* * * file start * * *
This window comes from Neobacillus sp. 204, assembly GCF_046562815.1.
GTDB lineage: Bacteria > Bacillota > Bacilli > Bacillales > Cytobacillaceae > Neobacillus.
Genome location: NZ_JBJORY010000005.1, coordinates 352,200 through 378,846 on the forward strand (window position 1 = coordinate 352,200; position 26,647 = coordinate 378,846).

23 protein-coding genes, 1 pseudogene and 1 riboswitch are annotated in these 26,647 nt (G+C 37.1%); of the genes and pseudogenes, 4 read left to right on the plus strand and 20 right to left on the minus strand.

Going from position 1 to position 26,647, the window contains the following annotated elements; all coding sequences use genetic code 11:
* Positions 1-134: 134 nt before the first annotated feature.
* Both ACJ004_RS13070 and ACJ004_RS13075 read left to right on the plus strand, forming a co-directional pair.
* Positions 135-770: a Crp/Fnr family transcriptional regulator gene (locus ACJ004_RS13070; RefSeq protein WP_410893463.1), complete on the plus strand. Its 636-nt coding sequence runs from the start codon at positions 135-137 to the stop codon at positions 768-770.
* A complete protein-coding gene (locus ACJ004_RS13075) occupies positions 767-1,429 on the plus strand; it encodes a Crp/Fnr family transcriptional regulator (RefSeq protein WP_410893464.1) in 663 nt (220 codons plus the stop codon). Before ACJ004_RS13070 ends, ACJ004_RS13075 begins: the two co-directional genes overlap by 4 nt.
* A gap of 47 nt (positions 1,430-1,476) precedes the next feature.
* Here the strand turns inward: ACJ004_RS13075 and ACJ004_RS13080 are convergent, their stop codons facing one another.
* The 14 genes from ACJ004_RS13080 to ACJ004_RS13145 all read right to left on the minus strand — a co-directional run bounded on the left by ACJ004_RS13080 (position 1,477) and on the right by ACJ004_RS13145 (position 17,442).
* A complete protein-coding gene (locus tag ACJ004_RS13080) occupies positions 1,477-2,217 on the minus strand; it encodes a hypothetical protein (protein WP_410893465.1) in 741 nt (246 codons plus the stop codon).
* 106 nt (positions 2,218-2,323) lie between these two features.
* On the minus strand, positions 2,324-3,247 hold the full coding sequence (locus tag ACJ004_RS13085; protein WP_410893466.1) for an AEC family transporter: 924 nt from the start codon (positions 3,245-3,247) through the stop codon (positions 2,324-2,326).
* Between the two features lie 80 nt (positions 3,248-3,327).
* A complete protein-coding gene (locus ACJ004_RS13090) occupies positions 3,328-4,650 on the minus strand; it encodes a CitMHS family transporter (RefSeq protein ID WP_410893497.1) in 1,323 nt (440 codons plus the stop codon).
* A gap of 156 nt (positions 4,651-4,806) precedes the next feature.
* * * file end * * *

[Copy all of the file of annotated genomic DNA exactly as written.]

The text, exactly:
This window comes from Neobacillus sp. 204, assembly GCF_046562815.1.
GTDB lineage: Bacteria > Bacillota > Bacilli > Bacillales > Cytobacillaceae > Neobacillus.
Genome location: NZ_JBJORY010000005.1, coordinates 352,200 through 378,846 on the forward strand (window position 1 = coordinate 352,200; position 26,647 = coordinate 378,846).

23 protein-coding genes, 1 pseudogene and 1 riboswitch are annotated in these 26,647 nt (G+C 37.1%); of the genes and pseudogenes, 4 read left to right on the plus strand and 20 right to left on the minus strand.

Going from position 1 to position 26,647, the window contains the following annotated elements; all coding sequences use genetic code 11:
* Positions 1-134: 134 nt before the first annotated feature.
* Both ACJ004_RS13070 and ACJ004_RS13075 read left to right on the plus strand, forming a co-directional pair.
* Positions 135-770: a Crp/Fnr family transcriptional regulator gene (locus ACJ004_RS13070; RefSeq protein WP_410893463.1), complete on the plus strand. Its 636-nt coding sequence runs from the start codon at positions 135-137 to the stop codon at positions 768-770.
* A complete protein-coding gene (locus ACJ004_RS13075) occupies positions 767-1,429 on the plus strand; it encodes a Crp/Fnr family transcriptional regulator (RefSeq protein WP_410893464.1) in 663 nt (220 codons plus the stop codon). Before ACJ004_RS13070 ends, ACJ004_RS13075 begins: the two co-directional genes overlap by 4 nt.
* A gap of 47 nt (positions 1,430-1,476) precedes the next feature.
* Here the strand turns inward: ACJ004_RS13075 and ACJ004_RS13080 are convergent, their stop codons facing one another.
* The 14 genes from ACJ004_RS13080 to ACJ004_RS13145 all read right to left on the minus strand — a co-directional run bounded on the left by ACJ004_RS13080 (position 1,477) and on the right by ACJ004_RS13145 (position 17,442).
* A complete protein-coding gene (locus tag ACJ004_RS13080) occupies positions 1,477-2,217 on the minus strand; it encodes a hypothetical protein (protein WP_410893465.1) in 741 nt (246 codons plus the stop codon).
* 106 nt (positions 2,218-2,323) lie between these two features.
* On the minus strand, positions 2,324-3,247 hold the full coding sequence (locus tag ACJ004_RS13085; protein WP_410893466.1) for an AEC family transporter: 924 nt from the start codon (positions 3,245-3,247) through the stop codon (positions 2,324-2,326).
* Between the two features lie 80 nt (positions 3,248-3,327).
* A complete protein-coding gene (locus ACJ004_RS13090) occupies positions 3,328-4,650 on the minus strand; it encodes a CitMHS family transporter (RefSeq protein ID WP_410893497.1) in 1,323 nt (440 codons plus the stop codon).
* A gap of 156 nt (positions 4,651-4,806) precedes the next feature.